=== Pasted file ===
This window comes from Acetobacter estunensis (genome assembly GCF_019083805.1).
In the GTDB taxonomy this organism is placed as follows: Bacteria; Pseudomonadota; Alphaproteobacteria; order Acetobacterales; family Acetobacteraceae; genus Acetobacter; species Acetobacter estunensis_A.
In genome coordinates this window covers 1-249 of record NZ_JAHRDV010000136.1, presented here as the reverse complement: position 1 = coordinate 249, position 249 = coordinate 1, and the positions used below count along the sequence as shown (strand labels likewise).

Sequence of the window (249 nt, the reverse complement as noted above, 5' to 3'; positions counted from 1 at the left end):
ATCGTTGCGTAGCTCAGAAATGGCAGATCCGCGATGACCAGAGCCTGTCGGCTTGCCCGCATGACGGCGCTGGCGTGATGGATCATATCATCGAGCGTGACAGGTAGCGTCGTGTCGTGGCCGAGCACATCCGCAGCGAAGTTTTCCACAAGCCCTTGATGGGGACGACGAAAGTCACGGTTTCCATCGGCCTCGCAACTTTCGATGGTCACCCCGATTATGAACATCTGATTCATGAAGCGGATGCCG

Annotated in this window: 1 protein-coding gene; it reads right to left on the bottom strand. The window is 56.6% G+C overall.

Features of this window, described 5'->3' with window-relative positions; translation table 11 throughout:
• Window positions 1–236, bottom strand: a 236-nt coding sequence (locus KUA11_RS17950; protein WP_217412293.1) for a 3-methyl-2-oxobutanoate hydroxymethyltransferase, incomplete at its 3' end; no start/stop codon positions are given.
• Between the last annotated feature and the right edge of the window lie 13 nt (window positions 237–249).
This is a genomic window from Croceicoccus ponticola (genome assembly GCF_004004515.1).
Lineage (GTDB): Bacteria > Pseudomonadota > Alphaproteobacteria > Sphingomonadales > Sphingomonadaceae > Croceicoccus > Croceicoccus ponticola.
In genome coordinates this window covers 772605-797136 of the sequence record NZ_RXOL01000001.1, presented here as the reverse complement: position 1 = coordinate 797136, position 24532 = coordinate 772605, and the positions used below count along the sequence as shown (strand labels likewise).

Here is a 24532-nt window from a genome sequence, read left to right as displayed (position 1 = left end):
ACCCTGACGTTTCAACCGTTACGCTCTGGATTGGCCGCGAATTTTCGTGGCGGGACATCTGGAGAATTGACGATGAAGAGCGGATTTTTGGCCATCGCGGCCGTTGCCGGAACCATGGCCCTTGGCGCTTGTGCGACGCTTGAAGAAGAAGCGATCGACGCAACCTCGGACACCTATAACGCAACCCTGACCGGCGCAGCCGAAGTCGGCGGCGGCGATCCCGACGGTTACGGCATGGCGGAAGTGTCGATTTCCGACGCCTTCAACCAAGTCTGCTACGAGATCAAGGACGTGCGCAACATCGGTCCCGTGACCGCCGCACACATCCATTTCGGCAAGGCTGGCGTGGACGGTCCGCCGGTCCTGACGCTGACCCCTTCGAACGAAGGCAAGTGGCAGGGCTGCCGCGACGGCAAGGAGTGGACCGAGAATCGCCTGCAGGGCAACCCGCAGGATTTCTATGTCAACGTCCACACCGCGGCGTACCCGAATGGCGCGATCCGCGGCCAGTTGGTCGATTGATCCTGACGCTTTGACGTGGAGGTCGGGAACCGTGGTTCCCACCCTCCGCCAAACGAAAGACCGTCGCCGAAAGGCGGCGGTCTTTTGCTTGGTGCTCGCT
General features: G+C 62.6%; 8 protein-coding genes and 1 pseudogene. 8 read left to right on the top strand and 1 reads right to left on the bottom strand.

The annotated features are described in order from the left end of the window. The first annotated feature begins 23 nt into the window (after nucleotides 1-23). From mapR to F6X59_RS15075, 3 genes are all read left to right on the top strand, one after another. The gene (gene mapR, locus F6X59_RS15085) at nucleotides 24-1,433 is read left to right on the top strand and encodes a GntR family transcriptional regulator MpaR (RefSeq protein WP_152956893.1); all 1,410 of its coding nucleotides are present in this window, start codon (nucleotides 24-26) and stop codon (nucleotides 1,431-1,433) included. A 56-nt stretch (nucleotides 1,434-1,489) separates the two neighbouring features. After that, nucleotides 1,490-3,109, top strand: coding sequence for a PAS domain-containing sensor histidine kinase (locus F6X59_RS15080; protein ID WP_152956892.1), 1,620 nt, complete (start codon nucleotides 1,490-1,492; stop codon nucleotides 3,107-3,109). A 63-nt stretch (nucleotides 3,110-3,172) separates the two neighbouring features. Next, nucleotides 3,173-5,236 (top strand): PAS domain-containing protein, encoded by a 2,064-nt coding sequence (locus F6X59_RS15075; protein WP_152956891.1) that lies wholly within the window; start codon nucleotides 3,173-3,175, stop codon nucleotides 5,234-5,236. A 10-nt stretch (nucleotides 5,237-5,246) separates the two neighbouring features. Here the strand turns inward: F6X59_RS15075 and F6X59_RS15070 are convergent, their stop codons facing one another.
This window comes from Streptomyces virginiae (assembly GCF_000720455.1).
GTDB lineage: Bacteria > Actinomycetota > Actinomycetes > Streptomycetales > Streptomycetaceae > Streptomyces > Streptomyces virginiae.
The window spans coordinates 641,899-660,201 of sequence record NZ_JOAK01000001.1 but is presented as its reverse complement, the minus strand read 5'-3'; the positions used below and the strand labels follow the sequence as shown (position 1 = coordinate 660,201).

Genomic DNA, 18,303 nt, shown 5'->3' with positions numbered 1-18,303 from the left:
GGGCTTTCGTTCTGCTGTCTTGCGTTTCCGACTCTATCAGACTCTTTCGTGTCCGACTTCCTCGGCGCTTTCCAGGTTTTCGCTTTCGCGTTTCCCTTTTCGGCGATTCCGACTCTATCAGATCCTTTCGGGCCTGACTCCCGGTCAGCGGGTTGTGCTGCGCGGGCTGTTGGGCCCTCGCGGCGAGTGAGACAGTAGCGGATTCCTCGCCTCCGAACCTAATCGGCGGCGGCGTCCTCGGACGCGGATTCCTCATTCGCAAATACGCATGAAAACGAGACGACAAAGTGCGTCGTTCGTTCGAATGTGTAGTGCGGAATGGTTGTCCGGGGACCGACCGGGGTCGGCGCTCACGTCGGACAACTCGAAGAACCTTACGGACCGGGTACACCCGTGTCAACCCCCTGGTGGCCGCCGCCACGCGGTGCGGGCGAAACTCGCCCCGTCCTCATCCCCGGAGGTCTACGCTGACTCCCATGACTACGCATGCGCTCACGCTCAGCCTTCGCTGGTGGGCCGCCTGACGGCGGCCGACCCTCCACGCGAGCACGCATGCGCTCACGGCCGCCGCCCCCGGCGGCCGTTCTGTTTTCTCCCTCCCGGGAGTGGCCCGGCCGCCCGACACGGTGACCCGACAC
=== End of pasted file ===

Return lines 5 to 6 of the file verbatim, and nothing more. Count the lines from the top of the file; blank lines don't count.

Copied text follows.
ATCGTTGCGTAGCTCAGAAATGGCAGATCCGCGATGACCAGAGCCTGTCGGCTTGCCCGCATGACGGCGCTGGCGTGATGGATCATATCATCGAGCGTGACAGGTAGCGTCGTGTCGTGGCCGAGCACATCCGCAGCGAAGTTTTCCACAAGCCCTTGATGGGGACGACGAAAGTCACGGTTTCCATCGGCCTCGCAACTTTCGATGGTCACCCCGATTATGAACATCTGATTCATGAAGCGGATGCCG

Annotated in this window: 1 protein-coding gene; it reads right to left on the bottom strand. The window is 56.6% G+C overall.